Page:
Presentation features more than sixty tools owned by the artist; photos and film footage of Noguchi at work; and a selection of finished and unfinished sculptures

On October 3, 2012, The Noguchi Museum opens Hammer, Chisel, Drill: Noguchi’s Studio Practice, the first exhibition to explore the distinctive working methods of Isamu Noguchi (1904–1988), one of the most critically acclaimed sculptors of the twentieth century. In the course of his peripatetic, sixty-year career, Noguchi established a succession of studios around the world—in the United States, Italy, and Japan—and their geographic locations and cultural milieus profoundly influenced his artistic development and production.

With objects drawn from the incomparable holdings of The Noguchi Museum, the display features an array of hand- and industrial tools owned by the artist, archival photos and film footage of Noguchi at work, and a relevant selection of finished as well as unfinished sculptures. The exhibition remains on view through April 28, 2013.

Born in the United States to a Japanese father and an American mother, Isamu Noguchi lived in Japan until the age of thirteen, when he moved to Indiana. He returned to Japan periodically throughout his life, and the traditions of Japanese art, with its emphasis on simplicity, sensitivity to materials, and respect for craftsmanship, would profoundly influence him throughout his career. In 1927 Noguchi apprenticed to Constantin Brancusi, whose reductive, abstracted forms had a dramatic impact on his artistic development. Through a lifetime of artistic experimentation, he created sculpture, gardens, furniture, lighting and interior designs, ceramics, architecture, and set designs that were at once subtle and bold, traditional and modern. Extraordinarily prolific and renowned for uncompromising perfectionism, Noguchi set a new standard for artistic achievement.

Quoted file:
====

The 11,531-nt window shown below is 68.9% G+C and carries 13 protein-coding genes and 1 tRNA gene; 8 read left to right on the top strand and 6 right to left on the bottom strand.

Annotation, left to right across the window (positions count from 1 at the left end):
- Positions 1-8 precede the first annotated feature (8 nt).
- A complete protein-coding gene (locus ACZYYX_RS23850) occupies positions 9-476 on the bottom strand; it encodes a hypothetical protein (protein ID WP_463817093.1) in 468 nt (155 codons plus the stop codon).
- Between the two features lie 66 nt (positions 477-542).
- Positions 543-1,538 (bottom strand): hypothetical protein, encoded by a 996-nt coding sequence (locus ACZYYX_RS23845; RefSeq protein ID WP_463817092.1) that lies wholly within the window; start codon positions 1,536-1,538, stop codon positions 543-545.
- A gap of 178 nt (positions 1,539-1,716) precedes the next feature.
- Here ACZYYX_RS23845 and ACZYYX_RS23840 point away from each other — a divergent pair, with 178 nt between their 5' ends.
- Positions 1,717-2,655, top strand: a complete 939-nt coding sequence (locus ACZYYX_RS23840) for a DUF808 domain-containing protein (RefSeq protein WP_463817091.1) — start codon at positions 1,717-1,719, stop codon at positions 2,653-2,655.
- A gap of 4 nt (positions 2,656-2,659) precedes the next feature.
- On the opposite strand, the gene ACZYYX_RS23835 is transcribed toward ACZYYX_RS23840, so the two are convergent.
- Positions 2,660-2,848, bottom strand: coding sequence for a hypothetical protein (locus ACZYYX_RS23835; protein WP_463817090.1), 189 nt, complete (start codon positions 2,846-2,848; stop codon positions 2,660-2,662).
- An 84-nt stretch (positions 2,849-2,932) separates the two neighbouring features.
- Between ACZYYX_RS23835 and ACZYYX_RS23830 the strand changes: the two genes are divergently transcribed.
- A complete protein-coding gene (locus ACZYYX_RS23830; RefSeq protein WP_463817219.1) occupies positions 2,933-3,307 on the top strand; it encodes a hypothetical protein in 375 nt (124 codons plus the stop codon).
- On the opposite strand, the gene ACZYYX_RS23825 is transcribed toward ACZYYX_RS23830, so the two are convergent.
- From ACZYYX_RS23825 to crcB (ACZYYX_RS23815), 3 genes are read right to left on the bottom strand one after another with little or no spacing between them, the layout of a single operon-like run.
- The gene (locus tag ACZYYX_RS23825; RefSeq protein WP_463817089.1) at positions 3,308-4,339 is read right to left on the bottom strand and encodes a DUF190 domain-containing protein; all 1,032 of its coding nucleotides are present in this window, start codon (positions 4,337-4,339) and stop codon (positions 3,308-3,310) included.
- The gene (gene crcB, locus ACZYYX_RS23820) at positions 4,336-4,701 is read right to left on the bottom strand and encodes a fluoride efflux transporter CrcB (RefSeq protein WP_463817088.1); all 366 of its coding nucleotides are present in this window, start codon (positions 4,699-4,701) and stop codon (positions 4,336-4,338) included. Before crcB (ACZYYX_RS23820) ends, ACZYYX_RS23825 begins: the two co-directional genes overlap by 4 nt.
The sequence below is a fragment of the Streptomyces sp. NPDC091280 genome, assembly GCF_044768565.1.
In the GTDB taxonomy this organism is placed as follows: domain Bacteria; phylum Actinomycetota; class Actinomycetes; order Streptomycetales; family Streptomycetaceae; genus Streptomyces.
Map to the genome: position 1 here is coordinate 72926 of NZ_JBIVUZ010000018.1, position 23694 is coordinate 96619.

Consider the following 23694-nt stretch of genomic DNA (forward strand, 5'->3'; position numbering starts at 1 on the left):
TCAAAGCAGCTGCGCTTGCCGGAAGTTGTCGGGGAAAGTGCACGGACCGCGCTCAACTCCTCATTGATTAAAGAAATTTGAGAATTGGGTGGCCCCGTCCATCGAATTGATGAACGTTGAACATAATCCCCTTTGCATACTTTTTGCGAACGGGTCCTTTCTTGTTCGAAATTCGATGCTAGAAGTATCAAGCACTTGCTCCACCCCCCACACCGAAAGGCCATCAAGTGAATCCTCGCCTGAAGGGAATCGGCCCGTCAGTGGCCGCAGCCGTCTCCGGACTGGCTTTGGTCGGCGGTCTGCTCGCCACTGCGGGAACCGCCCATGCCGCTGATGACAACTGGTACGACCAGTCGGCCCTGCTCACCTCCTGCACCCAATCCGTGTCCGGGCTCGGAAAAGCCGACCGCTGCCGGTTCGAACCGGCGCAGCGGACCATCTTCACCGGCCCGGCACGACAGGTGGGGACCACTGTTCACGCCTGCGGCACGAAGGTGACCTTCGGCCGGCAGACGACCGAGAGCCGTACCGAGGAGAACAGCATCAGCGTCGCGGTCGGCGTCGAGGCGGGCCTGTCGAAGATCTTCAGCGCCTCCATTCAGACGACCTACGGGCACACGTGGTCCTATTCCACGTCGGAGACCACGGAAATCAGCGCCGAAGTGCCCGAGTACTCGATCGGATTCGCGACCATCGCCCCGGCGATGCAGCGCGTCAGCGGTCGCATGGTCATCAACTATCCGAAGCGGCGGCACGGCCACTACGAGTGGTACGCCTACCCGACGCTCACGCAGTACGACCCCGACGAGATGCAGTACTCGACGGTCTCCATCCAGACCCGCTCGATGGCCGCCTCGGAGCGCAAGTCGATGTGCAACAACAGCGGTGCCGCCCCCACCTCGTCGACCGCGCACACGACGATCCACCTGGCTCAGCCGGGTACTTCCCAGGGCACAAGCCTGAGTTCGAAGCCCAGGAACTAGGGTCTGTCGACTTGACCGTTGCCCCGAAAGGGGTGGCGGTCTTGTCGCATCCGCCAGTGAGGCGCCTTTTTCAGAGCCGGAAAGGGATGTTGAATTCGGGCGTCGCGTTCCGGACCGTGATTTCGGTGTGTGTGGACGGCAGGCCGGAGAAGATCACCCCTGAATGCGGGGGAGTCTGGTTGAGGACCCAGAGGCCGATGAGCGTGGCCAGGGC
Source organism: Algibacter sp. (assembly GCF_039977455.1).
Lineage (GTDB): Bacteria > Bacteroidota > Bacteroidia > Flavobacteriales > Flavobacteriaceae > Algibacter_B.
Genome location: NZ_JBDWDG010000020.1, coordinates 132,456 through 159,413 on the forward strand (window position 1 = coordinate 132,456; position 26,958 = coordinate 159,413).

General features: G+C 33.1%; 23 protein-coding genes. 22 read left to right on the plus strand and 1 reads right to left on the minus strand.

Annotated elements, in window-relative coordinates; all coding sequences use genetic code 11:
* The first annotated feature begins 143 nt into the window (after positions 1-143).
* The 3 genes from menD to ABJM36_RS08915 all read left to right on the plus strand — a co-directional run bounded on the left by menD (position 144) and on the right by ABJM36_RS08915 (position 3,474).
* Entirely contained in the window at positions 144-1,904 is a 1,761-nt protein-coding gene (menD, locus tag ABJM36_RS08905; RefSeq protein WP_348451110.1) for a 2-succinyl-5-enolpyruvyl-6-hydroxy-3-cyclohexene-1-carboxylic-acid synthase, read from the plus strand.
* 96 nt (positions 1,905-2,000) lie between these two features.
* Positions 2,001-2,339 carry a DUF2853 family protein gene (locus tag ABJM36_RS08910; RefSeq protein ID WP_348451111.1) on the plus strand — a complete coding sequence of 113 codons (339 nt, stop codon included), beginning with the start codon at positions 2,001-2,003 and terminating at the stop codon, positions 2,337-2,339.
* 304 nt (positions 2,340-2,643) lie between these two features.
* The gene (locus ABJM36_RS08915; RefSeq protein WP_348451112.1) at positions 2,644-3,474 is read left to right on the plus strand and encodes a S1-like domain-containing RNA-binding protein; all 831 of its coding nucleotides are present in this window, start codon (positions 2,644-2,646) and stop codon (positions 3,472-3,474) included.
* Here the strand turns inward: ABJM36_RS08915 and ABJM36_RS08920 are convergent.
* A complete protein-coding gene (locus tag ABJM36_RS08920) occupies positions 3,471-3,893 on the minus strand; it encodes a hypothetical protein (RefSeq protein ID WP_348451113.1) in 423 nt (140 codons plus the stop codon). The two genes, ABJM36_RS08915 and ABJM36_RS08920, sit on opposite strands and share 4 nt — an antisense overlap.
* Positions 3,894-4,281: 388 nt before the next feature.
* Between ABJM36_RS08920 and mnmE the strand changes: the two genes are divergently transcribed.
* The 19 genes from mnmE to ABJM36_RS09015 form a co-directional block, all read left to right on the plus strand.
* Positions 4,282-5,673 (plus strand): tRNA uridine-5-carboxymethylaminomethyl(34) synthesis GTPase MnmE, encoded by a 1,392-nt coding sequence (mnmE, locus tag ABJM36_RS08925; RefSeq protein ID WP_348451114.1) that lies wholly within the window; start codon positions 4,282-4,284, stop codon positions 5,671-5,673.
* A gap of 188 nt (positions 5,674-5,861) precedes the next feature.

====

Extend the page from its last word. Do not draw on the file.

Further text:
Occupying a renovated industrial building dating from the 1920s, The Noguchi Museum, founded by the artist for the display of his work, comprises ten indoor galleries and an internationally celebrated outdoor sculpture garden. Since its founding in 1985, the museum—itself widely viewed as among the artist’s greatest achievements—has exhibited a comprehensive selection of sculpture in stone, metal, wood, and clay, as well as models for public projects and gardens, dance sets, and Noguchi’s Akari Light Sculptures. Together, this installation and the Museum’s diverse special exhibitions offer a rich, contextualized view of Noguchi’s work and illuminate his influential legacy of innovation. For more information: www.noguchi.org

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